Social Media Marketing: Storytelling and Brand

 Pillar II: Branding Through Storytelling on Social Media

Now is the time to let consumers know what your company is all about.

Authentic Storytelling 

  • Origin Story- why did your company come to be?
    • Great example from High Brew Coffee:

Most company’s do not have a “sailing through the Caribbean Ocean” origin story.

There is value in the most basic story. It’s about communicating yourself in a way that connects with consumers. Authenticity always wins. Telling an authentic story enables consumers to relate their personal experiences with your brand.

The ability to unite an emotion with an idea is what makes a brand memorable. 

P&G connects one of the earliest human relationships with their brand in a big way. Brands that can unite an emotion with an idea will sell. 

The Story of Why You are in Business

Author and motivational speaker, Simon Sinek has the third highest viewed Ted Talk (over 29 million views at the time of writing this article) on, “How Great Leaders Inspire Action”. His great claim, “People do not buy what you do, they buy why you do it.”

Everybody is in business to make money, Sinek says, “this is a result”. Why you are in this business and not another is more important. Your choice to start a business or join a company was likely not a “light” decision. Communicate what you believe, and why it inspired a choice to be in the business.

Authentically communicating your “WHY”  builds trust, and trust sells.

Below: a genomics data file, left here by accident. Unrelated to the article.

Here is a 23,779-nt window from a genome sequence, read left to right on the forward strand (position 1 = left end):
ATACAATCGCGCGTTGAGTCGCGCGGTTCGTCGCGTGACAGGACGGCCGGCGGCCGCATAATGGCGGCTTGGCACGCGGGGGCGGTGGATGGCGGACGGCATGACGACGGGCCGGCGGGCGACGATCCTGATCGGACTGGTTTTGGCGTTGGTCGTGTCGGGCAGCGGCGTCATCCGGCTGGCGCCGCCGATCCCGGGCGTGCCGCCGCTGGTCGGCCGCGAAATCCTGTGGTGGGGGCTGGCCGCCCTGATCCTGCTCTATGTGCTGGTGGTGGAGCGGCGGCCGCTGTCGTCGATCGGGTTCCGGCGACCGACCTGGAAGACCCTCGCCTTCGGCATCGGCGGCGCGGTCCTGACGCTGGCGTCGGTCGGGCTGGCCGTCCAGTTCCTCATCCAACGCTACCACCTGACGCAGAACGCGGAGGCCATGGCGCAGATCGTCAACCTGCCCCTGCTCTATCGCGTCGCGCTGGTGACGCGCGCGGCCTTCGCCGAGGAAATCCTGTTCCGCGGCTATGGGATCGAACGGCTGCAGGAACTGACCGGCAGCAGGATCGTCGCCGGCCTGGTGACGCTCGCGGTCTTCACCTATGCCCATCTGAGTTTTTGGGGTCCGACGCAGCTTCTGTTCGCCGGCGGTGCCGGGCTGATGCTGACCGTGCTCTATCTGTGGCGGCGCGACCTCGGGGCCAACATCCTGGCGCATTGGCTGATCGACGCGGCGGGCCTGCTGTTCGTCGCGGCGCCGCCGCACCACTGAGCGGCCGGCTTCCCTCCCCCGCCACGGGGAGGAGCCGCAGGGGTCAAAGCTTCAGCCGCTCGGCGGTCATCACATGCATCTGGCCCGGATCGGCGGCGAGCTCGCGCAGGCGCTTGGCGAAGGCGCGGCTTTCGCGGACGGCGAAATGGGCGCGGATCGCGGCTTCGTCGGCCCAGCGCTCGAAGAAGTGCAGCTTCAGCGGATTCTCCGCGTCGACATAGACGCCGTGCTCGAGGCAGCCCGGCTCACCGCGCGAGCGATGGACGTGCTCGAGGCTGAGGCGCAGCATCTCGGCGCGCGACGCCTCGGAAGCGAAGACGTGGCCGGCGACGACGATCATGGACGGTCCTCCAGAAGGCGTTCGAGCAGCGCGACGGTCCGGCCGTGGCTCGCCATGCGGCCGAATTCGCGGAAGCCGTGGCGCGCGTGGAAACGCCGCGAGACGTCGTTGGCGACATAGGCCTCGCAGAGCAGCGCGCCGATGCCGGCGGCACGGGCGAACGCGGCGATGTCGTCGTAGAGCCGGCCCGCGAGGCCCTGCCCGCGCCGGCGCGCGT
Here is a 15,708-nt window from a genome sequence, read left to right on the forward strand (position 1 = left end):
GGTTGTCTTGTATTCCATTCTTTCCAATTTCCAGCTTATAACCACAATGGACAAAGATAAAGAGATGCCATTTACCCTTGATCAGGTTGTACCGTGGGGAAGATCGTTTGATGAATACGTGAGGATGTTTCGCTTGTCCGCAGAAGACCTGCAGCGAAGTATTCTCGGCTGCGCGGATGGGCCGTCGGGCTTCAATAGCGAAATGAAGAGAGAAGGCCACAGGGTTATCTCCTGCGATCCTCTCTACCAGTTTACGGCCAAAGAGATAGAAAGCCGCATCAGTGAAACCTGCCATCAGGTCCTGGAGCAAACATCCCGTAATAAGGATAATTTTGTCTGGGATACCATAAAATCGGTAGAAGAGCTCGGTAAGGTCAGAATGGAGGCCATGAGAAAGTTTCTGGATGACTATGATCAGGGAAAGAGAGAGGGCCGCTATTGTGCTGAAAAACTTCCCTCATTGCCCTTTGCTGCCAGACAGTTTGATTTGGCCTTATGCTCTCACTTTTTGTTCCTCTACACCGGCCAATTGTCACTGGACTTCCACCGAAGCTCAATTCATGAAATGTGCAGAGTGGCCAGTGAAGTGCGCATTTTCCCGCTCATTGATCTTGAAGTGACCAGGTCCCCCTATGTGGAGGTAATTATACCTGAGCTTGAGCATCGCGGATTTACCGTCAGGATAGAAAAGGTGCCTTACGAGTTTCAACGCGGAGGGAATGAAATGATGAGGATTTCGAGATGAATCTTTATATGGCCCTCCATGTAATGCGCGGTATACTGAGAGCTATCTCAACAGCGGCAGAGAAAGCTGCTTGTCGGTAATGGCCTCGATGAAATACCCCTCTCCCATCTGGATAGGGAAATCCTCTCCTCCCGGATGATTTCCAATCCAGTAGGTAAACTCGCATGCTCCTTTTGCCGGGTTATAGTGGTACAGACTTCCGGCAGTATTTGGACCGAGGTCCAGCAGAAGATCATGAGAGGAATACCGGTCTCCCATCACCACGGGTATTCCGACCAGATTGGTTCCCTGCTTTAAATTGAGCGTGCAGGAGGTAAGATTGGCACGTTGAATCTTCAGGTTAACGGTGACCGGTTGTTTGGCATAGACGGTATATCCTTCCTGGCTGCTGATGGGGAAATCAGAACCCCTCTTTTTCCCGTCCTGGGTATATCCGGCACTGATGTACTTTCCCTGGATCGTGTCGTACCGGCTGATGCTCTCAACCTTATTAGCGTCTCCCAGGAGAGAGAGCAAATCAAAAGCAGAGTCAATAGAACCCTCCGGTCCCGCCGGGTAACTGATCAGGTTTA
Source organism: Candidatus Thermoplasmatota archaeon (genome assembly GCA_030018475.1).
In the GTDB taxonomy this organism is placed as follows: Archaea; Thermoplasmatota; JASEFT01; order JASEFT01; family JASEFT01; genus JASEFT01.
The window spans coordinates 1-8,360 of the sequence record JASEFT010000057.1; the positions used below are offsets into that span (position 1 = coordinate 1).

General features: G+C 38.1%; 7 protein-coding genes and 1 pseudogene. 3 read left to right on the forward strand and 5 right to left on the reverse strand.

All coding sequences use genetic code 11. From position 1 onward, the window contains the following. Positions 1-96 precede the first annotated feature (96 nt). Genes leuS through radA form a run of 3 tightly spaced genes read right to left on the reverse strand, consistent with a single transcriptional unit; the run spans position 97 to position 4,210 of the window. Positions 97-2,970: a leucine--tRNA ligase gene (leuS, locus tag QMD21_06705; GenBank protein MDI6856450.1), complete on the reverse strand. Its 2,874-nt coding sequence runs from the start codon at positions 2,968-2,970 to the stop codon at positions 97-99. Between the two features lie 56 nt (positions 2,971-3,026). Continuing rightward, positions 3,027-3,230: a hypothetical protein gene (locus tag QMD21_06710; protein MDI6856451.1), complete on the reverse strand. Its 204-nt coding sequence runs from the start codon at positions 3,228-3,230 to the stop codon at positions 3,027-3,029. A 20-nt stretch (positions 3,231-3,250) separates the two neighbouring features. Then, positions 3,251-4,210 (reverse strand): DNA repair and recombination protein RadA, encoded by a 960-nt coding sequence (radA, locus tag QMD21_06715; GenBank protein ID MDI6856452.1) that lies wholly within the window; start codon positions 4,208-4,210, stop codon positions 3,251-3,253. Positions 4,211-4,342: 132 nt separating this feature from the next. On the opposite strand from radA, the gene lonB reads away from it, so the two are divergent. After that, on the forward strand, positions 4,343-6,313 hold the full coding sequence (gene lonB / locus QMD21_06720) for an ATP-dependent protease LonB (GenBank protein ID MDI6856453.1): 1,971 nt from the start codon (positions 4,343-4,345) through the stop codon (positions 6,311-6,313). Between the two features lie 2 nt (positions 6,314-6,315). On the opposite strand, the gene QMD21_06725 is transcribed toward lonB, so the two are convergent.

Respect the Platforms

These storytelling tips permeate all platforms of social media. However, remember to always respect the unique aspects of each platform; from Twitter to Facebook, or Facebook to Instagram, etc., there a subtle differences.

For now, here are some resources to familiarize yourself with the social networks and their differences.

“People don’t buy products, but rather the stories that these products represent. Nor do they buy brands, but rather the myths and archetypes these brands represent.”

 

Search Engine Marketing Near Me: Pay Per Click

What is pay per click (PPC)?

Simply put, it is paid advertising on search engines like Google, Bing, and Yahoo!. These search engines allow bidding on industry relevant keywords to place your site/company/etc. at the top of the search list. In doing so, your site is placed in front of an audience that has high intent to take action on your page.

*The top five sites on the search list receive 75% of clicks*

Two common forms of PPC:

  1. Search Ads (most common)- seen at the top and bottom of search pages (i.e. [Ad])
  2. Remarketing Ads– the ads that follow you around from page to page once you’ve visited a particular site.

ADFly typically emphasizes search ad’s because they are less intrusive and searches are high-intent.

Campaign Strategy

PPC coupled with landing page optimization is the foundation for ADFly’s search engine marketing (SEM) campaigns. Landing pages are a great way to get specific about the different services you provide. Through optimization, landing pages are full of relevant information pertaining to high-intent searches. Therefore, you are more likely to appear at the top of the search list when your services are needed, not just when your name is searched.

ADFly uses a highly segmented approach to PPC: single keyword ad groups. Essentially, managers that use single keyword ad groups can ensure the keywords you bid on match what your potential customers are searching for. This increases click-through rates, quality score, and improved average position all while lowering cost per click.

Pro’s to Pay Per Click

  • Managers of a pay per click campaign make data driven decisions.